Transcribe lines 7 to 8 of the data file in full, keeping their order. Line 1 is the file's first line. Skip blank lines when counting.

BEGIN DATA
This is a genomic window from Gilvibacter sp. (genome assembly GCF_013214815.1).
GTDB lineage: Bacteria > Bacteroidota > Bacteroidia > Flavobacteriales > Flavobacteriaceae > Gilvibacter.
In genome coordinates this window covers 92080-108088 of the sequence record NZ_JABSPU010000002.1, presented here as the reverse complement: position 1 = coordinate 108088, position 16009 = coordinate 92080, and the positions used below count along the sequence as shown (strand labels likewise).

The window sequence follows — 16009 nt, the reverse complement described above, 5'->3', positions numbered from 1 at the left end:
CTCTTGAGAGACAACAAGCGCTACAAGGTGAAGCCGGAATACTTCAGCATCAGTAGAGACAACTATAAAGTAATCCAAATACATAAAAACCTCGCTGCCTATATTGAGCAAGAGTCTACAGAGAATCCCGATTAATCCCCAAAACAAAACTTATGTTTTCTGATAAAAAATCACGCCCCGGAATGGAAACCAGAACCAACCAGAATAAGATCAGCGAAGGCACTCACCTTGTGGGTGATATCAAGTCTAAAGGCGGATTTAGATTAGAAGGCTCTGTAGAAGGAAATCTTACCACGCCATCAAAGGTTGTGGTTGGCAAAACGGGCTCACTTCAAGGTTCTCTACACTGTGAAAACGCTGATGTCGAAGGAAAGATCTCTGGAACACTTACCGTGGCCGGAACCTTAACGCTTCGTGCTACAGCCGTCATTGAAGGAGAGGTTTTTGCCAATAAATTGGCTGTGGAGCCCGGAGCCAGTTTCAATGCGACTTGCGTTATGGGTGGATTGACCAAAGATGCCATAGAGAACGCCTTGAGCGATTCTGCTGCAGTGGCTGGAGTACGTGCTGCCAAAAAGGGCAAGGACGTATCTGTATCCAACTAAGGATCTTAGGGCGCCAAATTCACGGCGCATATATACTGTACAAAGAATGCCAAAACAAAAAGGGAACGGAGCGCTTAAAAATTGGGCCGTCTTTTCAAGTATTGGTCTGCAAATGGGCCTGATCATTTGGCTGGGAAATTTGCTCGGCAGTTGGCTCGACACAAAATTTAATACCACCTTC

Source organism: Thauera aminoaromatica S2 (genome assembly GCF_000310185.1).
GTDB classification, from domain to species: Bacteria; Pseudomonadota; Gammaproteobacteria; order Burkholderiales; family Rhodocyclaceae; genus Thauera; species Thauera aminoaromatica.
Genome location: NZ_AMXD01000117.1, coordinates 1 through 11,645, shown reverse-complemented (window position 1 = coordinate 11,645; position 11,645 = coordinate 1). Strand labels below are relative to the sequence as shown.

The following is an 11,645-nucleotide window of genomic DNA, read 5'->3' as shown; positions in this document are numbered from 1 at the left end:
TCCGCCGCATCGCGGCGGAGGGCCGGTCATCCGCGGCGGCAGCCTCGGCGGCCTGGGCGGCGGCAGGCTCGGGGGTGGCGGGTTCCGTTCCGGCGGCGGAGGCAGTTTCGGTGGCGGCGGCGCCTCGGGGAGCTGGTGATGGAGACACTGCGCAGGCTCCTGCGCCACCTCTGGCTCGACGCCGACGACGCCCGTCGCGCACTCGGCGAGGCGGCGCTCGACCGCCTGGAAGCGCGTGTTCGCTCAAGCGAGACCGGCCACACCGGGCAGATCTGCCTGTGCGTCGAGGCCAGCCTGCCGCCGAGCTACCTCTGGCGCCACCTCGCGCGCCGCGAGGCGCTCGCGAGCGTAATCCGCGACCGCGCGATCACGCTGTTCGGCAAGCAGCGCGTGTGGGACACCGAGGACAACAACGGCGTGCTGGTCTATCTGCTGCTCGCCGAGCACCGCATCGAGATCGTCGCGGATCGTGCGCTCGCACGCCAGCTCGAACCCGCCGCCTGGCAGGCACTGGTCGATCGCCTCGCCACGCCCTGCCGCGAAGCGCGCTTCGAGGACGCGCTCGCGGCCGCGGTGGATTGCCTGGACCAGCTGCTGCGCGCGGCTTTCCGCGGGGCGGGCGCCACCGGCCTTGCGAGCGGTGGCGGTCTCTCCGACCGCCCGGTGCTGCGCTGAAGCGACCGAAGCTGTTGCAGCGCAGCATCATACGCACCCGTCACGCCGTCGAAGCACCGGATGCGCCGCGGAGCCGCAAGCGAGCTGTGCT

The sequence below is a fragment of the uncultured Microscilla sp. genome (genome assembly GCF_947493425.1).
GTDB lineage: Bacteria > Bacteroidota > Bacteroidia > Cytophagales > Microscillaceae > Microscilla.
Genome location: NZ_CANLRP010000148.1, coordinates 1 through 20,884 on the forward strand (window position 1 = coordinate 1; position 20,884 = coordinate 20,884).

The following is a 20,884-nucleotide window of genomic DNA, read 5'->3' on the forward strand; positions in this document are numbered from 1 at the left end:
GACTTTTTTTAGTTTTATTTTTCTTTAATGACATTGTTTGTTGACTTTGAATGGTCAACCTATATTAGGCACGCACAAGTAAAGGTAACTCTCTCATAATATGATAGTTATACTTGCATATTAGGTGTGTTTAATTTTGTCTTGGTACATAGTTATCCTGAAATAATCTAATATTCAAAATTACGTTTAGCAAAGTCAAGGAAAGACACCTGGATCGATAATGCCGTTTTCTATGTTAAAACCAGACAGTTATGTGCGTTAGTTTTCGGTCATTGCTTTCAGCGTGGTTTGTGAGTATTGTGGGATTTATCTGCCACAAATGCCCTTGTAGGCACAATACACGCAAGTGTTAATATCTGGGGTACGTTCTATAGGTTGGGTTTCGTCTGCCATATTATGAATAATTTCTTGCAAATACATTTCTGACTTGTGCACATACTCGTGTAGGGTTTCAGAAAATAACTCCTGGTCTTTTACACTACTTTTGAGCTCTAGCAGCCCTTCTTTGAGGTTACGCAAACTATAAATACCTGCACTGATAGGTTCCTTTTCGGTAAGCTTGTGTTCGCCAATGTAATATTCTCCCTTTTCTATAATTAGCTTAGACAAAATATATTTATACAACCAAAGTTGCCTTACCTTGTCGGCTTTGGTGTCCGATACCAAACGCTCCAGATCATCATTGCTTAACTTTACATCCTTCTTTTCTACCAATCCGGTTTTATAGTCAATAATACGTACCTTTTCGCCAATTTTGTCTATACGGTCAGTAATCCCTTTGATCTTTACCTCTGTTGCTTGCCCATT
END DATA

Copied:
GTDB classification, from domain to species: Bacteria; Pseudomonadota; Gammaproteobacteria; order Burkholderiales; family Rhodocyclaceae; genus Thauera; species Thauera aminoaromatica.
Genome location: NZ_AMXD01000117.1, coordinates 1 through 11,645, shown reverse-complemented (window position 1 = coordinate 11,645; position 11,645 = coordinate 1). Strand labels below are relative to the sequence as shown.